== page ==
. . . Technical debt is a collection of design or implementation constructs that are expedient in the short term, but set up a technical context that can make future changes more costly or impossible. Technical debt presents an actual or contingent liability whose impact is limited to internal system qualities, primarily maintainability and evolvability.19

Drawing on this definition, participants developed a complex conceptual model that centers on identifying specific technical debt items serving as primary indicators of technical debt within a given system.20 In libraries and archives, these items might include metadata quality, image quality, project documentation, object modeling, system design, search interface issues, and others. The Dagstuhl model notes that when such debt is incurred, both its causes and its consequences can have a direct impact on business goals. In libraries and archives, we can point to significant impacts on the user experience, costs in staff time, and perceptions of value on completed projects, all of which influence archivists' and librarians' choices to expend scarce resources to maintain existing digital projects or to initiate new ones.

We propose a conceptual framework for understanding technical debt in archives.21 Like the Dagstuhl seminar and resultant model for technical debt in software development, this framework enters our discussion of technical debt as an iteration, building on previous work and providing a basis for further exploration. It is positioned firmly within the sphere of collections-oriented work (while many other important foci exist in archives, such as community engagement, education, and public services, we limit the scope of this proposed framework to collections and digital asset management). The framework is modeled in Figure 3 and begins with a Collection Management module recognizing the diverse scope of tasks for which archives professionals are responsible: this includes metadata creation, repurposing, and maintenance; all aspects of asset management, both for reformatted and born-digital assets; maintaining and exhibiting context; an array of preservation activities; ensuring access; and, increasingly, system design, selection, and enhancement (including interoperability between systems).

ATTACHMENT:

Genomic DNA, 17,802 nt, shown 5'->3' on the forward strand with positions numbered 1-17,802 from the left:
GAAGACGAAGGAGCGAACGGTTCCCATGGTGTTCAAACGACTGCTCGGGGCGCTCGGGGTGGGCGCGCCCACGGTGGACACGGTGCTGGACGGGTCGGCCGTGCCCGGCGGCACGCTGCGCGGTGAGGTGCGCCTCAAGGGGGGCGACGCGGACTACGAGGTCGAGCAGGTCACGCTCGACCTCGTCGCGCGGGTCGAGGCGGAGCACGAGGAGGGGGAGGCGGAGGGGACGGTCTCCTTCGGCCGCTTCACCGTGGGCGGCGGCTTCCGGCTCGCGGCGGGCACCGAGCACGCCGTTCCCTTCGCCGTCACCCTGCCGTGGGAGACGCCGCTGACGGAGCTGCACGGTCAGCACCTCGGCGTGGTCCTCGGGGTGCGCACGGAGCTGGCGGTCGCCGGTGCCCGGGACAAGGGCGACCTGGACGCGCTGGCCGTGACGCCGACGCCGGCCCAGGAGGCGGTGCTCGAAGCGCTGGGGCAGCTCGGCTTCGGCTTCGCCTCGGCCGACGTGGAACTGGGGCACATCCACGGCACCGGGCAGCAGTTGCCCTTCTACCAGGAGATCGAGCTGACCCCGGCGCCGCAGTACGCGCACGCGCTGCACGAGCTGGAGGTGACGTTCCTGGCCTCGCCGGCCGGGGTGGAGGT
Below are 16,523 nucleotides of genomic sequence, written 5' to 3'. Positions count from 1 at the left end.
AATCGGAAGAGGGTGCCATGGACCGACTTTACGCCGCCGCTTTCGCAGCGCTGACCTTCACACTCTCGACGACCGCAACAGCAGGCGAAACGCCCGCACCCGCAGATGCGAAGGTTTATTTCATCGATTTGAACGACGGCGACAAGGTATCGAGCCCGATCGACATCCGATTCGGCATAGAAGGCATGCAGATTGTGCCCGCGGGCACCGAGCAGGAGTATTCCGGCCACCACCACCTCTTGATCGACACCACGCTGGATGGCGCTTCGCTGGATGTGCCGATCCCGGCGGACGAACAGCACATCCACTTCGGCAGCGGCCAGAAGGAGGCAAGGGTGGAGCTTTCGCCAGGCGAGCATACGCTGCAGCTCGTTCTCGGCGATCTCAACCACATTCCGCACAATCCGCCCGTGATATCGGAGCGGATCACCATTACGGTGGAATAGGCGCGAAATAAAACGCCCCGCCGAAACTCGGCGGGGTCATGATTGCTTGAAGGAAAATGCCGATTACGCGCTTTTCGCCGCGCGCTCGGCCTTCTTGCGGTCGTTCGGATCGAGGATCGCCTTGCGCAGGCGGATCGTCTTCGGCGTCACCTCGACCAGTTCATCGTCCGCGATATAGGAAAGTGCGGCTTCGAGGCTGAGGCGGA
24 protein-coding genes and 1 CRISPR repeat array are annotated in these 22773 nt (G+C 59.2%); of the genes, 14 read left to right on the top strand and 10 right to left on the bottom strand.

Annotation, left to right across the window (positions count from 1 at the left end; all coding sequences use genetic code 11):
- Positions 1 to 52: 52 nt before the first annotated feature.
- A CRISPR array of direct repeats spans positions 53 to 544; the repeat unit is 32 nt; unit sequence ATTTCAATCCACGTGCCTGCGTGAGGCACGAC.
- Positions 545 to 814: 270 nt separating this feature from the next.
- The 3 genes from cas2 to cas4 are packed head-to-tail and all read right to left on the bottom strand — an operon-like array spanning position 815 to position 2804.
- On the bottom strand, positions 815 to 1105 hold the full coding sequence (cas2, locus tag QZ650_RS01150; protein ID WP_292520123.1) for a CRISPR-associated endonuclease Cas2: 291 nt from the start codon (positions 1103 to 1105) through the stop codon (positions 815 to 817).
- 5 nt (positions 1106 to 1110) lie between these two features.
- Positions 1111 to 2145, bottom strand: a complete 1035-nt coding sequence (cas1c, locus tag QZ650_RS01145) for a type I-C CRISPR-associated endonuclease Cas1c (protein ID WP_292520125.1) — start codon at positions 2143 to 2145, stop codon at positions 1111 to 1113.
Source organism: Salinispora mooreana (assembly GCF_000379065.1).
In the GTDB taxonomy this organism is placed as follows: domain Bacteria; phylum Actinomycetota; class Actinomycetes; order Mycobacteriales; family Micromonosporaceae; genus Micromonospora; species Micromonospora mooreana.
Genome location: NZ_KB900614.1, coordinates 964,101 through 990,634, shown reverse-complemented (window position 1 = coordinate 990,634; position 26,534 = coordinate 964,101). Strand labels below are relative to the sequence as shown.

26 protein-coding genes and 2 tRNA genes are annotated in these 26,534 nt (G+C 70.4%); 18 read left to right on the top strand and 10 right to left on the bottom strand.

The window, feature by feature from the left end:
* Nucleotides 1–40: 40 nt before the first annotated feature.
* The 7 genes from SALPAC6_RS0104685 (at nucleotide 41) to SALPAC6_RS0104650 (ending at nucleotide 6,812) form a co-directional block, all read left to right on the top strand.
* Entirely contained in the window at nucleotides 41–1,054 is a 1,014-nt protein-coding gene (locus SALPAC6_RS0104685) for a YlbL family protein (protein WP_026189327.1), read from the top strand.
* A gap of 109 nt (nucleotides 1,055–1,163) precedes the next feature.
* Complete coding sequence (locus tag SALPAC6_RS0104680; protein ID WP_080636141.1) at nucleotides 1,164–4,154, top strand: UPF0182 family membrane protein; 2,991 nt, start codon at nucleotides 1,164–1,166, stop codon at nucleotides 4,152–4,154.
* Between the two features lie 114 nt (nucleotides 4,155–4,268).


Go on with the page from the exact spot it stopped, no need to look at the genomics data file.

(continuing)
FIGURE 3.

Model of the Conceptual Framework for Technical Debt in Archives

FIGURE 3.

Model of the Conceptual Framework for Technical Debt in Archives